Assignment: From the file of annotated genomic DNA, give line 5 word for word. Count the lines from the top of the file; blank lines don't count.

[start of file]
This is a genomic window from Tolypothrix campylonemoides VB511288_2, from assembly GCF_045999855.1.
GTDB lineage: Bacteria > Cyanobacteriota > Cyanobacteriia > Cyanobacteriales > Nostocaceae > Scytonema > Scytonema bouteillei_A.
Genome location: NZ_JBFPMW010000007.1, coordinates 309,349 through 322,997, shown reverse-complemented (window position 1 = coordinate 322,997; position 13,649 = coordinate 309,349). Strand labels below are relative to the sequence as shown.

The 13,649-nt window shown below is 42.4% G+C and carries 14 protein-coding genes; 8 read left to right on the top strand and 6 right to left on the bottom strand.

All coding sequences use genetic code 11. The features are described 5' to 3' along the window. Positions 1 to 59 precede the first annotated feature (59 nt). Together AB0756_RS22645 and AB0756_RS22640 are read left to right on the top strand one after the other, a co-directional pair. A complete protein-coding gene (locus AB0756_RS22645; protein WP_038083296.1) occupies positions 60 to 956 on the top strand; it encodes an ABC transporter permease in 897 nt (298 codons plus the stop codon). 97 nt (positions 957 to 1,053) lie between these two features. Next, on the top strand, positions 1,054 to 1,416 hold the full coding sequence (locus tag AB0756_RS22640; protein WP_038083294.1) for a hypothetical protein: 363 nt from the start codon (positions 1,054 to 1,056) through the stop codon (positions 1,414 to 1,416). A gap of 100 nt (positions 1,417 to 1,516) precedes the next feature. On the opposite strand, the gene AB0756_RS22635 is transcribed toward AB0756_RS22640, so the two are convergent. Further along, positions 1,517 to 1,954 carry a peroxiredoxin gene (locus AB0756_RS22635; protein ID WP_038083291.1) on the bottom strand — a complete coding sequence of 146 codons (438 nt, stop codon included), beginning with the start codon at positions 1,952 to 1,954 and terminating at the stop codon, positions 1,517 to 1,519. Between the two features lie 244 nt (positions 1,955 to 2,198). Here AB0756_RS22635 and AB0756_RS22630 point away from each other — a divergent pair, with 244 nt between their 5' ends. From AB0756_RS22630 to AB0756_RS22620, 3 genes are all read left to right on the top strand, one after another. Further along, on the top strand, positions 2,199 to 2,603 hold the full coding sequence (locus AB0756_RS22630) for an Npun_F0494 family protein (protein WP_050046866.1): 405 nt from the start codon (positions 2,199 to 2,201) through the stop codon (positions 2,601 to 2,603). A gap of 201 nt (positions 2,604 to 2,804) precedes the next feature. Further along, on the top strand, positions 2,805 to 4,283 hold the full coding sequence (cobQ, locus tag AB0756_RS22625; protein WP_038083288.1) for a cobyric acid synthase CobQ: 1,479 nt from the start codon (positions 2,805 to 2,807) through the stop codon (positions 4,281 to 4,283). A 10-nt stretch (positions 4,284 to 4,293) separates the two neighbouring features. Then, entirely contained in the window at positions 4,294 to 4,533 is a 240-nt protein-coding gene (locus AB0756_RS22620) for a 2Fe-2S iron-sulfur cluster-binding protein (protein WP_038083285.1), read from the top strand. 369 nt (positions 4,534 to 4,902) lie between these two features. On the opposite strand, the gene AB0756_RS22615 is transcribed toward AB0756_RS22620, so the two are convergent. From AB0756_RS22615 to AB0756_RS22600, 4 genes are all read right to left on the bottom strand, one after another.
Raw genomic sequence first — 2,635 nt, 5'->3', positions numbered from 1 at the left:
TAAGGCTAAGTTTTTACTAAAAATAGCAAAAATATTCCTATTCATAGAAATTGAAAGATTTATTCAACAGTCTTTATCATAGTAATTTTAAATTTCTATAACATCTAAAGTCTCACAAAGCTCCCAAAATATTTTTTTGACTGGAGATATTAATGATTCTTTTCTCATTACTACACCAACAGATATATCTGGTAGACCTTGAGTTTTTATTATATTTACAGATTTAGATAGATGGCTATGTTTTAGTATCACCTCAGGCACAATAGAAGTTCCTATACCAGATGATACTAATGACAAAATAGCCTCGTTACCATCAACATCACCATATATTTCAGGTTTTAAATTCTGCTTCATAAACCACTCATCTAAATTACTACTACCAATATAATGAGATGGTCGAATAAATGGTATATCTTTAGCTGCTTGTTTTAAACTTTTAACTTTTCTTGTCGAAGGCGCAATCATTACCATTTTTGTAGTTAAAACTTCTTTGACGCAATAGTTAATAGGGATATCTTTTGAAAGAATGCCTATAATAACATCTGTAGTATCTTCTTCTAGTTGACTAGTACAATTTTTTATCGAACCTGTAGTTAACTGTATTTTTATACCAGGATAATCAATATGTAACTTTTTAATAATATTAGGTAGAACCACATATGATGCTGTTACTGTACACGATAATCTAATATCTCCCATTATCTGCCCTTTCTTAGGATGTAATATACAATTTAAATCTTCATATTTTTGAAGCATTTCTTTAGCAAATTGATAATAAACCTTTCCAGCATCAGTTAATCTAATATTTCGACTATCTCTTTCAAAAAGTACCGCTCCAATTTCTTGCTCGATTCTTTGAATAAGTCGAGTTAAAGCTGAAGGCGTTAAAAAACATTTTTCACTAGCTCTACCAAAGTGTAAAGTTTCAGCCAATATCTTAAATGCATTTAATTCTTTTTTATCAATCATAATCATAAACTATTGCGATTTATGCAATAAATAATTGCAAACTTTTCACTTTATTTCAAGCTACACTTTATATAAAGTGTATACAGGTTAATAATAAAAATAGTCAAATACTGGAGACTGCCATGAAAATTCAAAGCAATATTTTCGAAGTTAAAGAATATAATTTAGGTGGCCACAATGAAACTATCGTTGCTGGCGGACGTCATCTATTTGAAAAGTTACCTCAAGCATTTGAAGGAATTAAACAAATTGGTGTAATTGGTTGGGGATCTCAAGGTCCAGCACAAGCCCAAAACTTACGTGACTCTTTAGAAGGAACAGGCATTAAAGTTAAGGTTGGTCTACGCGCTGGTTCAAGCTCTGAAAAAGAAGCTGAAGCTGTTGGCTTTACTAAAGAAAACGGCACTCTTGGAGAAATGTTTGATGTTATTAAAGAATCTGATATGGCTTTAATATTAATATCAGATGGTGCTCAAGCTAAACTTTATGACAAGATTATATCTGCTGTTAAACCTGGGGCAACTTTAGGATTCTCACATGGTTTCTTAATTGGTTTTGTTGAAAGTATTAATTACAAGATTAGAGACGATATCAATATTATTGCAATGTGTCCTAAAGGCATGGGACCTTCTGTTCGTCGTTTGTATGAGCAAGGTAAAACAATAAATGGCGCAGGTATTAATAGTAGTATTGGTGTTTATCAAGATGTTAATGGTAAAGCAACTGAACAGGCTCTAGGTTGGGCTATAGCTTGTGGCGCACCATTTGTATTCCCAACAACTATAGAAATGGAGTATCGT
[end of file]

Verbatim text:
All coding sequences use genetic code 11. The features are described 5' to 3' along the window. Positions 1 to 59 precede the first annotated feature (59 nt). Together AB0756_RS22645 and AB0756_RS22640 are read left to right on the top strand one after the other, a co-directional pair. A complete protein-coding gene (locus AB0756_RS22645; protein WP_038083296.1) occupies positions 60 to 956 on the top strand; it encodes an ABC transporter permease in 897 nt (298 codons plus the stop codon). 97 nt (positions 957 to 1,053) lie between these two features. Next, on the top strand, positions 1,054 to 1,416 hold the full coding sequence (locus tag AB0756_RS22640; protein WP_038083294.1) for a hypothetical protein: 363 nt from the start codon (positions 1,054 to 1,056) through the stop codon (positions 1,414 to 1,416). A gap of 100 nt (positions 1,417 to 1,516) precedes the next feature. On the opposite strand, the gene AB0756_RS22635 is transcribed toward AB0756_RS22640, so the two are convergent. Further along, positions 1,517 to 1,954 carry a peroxiredoxin gene (locus AB0756_RS22635; protein ID WP_038083291.1) on the bottom strand — a complete coding sequence of 146 codons (438 nt, stop codon included), beginning with the start codon at positions 1,952 to 1,954 and terminating at the stop codon, positions 1,517 to 1,519. Between the two features lie 244 nt (positions 1,955 to 2,198). Here AB0756_RS22635 and AB0756_RS22630 point away from each other — a divergent pair, with 244 nt between their 5' ends. From AB0756_RS22630 to AB0756_RS22620, 3 genes are all read left to right on the top strand, one after another. Further along, on the top strand, positions 2,199 to 2,603 hold the full coding sequence (locus AB0756_RS22630) for an Npun_F0494 family protein (protein WP_050046866.1): 405 nt from the start codon (positions 2,199 to 2,201) through the stop codon (positions 2,601 to 2,603). A gap of 201 nt (positions 2,604 to 2,804) precedes the next feature. Further along, on the top strand, positions 2,805 to 4,283 hold the full coding sequence (cobQ, locus tag AB0756_RS22625; protein WP_038083288.1) for a cobyric acid synthase CobQ: 1,479 nt from the start codon (positions 2,805 to 2,807) through the stop codon (positions 4,281 to 4,283). A 10-nt stretch (positions 4,284 to 4,293) separates the two neighbouring features. Then, entirely contained in the window at positions 4,294 to 4,533 is a 240-nt protein-coding gene (locus AB0756_RS22620) for a 2Fe-2S iron-sulfur cluster-binding protein (protein WP_038083285.1), read from the top strand. 369 nt (positions 4,534 to 4,902) lie between these two features. On the opposite strand, the gene AB0756_RS22615 is transcribed toward AB0756_RS22620, so the two are convergent. From AB0756_RS22615 to AB0756_RS22600, 4 genes are all read right to left on the bottom strand, one after another.